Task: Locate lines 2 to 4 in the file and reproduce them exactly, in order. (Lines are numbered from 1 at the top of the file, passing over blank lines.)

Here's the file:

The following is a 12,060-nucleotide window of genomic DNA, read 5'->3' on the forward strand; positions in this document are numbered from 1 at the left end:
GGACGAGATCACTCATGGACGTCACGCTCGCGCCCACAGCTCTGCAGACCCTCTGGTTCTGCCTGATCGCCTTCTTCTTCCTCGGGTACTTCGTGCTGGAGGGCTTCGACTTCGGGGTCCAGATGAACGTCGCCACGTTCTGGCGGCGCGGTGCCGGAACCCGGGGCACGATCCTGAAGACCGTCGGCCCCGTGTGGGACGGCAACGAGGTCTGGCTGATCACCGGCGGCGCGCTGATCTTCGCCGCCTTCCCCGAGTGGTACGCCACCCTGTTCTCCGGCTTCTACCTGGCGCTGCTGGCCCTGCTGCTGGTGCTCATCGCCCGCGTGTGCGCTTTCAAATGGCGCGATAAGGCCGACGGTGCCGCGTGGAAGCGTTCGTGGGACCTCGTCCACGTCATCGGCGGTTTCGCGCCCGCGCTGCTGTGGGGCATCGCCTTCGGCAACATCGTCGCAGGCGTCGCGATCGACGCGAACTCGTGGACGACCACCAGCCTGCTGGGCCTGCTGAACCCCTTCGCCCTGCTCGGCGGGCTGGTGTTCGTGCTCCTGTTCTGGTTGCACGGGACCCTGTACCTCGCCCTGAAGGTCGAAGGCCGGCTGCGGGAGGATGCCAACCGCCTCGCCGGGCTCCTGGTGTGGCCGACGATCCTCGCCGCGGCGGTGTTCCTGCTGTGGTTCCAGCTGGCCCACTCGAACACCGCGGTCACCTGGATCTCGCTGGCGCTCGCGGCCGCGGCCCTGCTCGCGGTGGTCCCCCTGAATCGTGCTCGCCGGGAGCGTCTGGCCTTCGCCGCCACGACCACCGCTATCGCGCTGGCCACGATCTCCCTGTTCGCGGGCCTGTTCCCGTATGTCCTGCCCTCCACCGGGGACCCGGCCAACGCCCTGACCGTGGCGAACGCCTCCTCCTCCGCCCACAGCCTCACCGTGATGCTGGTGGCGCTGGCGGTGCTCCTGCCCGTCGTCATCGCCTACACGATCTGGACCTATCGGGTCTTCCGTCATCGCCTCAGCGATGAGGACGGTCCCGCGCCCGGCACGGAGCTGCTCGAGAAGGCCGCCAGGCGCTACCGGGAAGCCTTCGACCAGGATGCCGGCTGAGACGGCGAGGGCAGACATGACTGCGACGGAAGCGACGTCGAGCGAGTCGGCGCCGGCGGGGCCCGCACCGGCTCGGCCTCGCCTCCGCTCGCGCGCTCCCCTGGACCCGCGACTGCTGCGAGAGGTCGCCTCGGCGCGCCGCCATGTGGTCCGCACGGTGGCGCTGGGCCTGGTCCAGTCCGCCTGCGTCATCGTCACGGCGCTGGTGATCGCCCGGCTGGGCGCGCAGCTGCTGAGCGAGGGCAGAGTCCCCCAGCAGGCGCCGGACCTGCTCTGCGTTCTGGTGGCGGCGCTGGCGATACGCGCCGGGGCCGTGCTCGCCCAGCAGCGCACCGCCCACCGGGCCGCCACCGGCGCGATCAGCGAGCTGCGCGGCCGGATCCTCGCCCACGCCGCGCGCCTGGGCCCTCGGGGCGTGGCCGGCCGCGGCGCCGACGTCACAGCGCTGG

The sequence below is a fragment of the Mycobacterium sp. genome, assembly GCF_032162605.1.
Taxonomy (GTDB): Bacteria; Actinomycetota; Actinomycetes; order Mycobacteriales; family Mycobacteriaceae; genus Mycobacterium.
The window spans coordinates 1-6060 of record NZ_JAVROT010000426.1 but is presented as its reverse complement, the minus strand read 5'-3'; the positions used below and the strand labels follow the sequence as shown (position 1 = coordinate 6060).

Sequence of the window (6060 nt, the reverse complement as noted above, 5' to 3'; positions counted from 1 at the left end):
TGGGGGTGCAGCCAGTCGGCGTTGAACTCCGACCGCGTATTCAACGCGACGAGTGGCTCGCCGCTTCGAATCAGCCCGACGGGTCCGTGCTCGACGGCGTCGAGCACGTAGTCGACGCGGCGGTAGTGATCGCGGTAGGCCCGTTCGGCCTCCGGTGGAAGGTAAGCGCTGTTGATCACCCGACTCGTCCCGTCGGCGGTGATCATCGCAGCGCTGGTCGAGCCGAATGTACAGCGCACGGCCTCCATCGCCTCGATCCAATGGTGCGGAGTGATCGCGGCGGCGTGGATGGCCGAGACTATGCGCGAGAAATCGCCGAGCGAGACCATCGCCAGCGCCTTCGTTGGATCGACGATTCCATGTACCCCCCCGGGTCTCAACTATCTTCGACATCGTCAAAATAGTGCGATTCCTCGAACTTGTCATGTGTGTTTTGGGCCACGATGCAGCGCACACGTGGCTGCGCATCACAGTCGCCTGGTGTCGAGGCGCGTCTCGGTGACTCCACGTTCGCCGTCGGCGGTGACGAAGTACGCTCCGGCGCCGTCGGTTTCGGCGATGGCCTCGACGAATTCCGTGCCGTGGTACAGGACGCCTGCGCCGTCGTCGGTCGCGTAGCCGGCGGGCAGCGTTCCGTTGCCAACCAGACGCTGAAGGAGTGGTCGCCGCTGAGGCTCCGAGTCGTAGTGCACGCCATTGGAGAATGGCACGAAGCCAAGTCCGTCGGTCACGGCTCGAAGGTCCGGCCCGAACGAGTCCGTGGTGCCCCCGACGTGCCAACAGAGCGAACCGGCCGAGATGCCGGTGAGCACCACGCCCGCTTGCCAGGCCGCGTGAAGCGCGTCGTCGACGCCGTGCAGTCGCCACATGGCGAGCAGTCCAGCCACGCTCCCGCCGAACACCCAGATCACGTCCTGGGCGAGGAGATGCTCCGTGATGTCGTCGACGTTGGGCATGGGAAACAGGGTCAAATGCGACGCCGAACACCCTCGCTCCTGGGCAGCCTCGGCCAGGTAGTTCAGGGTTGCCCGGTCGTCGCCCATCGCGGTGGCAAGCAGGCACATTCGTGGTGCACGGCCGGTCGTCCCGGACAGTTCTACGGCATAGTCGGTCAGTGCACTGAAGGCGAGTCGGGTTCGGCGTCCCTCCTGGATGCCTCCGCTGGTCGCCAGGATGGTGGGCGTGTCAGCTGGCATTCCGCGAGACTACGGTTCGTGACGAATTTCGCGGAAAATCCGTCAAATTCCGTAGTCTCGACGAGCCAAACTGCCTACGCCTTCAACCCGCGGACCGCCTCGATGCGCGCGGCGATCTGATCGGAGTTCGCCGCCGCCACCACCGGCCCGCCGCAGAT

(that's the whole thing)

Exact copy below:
GGACGAGATCACTCATGGACGTCACGCTCGCGCCCACAGCTCTGCAGACCCTCTGGTTCTGCCTGATCGCCTTCTTCTTCCTCGGGTACTTCGTGCTGGAGGGCTTCGACTTCGGGGTCCAGATGAACGTCGCCACGTTCTGGCGGCGCGGTGCCGGAACCCGGGGCACGATCCTGAAGACCGTCGGCCCCGTGTGGGACGGCAACGAGGTCTGGCTGATCACCGGCGGCGCGCTGATCTTCGCCGCCTTCCCCGAGTGGTACGCCACCCTGTTCTCCGGCTTCTACCTGGCGCTGCTGGCCCTGCTGCTGGTGCTCATCGCCCGCGTGTGCGCTTTCAAATGGCGCGATAAGGCCGACGGTGCCGCGTGGAAGCGTTCGTGGGACCTCGTCCACGTCATCGGCGGTTTCGCGCCCGCGCTGCTGTGGGGCATCGCCTTCGGCAACATCGTCGCAGGCGTCGCGATCGACGCGAACTCGTGGACGACCACCAGCCTGCTGGGCCTGCTGAACCCCTTCGCCCTGCTCGGCGGGCTGGTGTTCGTGCTCCTGTTCTGGTTGCACGGGACCCTGTACCTCGCCCTGAAGGTCGAAGGCCGGCTGCGGGAGGATGCCAACCGCCTCGCCGGGCTCCTGGTGTGGCCGACGATCCTCGCCGCGGCGGTGTTCCTGCTGTGGTTCCAGCTGGCCCACTCGAACACCGCGGTCACCTGGATCTCGCTGGCGCTCGCGGCCGCGGCCCTGCTCGCGGTGGTCCCCCTGAATCGTGCTCGCCGGGAGCGTCTGGCCTTCGCCGCCACGACCACCGCTATCGCGCTGGCCACGATCTCCCTGTTCGCGGGCCTGTTCCCGTATGTCCTGCCCTCCACCGGGGACCCGGCCAACGCCCTGACCGTGGCGAACGCCTCCTCCTCCGCCCACAGCCTCACCGTGATGCTGGTGGCGCTGGCGGTGCTCCTGCCCGTCGTCATCGCCTACACGATCTGGACCTATCGGGTCTTCCGTCATCGCCTCAGCGATGAGGACGGTCCCGCGCCCGGCACGGAGCTGCTCGAGAAGGCCGCCAGGCGCTACCGGGAAGCCTTCGACCAGGATGCCGGCTGAGACGGCGAGGGCAGACATGACTGCGACGGAAGCGACGTCGAGCGAGTCGGCGCCGGCGGGGCCCGCACCGGCTCGGCCTCGCCTCCGCTCGCGCGCTCCCCTGGACCCGCGACTGCTGCGAGAGGTCGCCTCGGCGCGCCGCCATGTGGTCCGCACGGTGGCGCTGGGCCTGGTCCAGTCCGCCTGCGTCATCGTCACGGCGCTGGTGATCGCCCGGCTGGGCGCGCAGCTGCTGAGCGAGGGCAGAGTCCCCCAGCAGGCGCCGGACCTGCTCTGCGTTCTGGTGGCGGCGCTGGCGATACGCGCCGGGGCCGTGCTCGCCCAGCAGCGCACCGCCCACCGGGCCGCCACCGGCGCGATCAGCGAGCTGCGCGGCCGGATCCTCGCCCACGCCGCGCGCCTGGGCCCTCGGGGCGTGGCCGGCCGCGGCGCCGACGTCACAGCGCTGG

The sequence below is a fragment of the Mycobacterium sp. genome, assembly GCF_032162605.1.
Taxonomy (GTDB): Bacteria; Actinomycetota; Actinomycetes; order Mycobacteriales; family Mycobacteriaceae; genus Mycobacterium.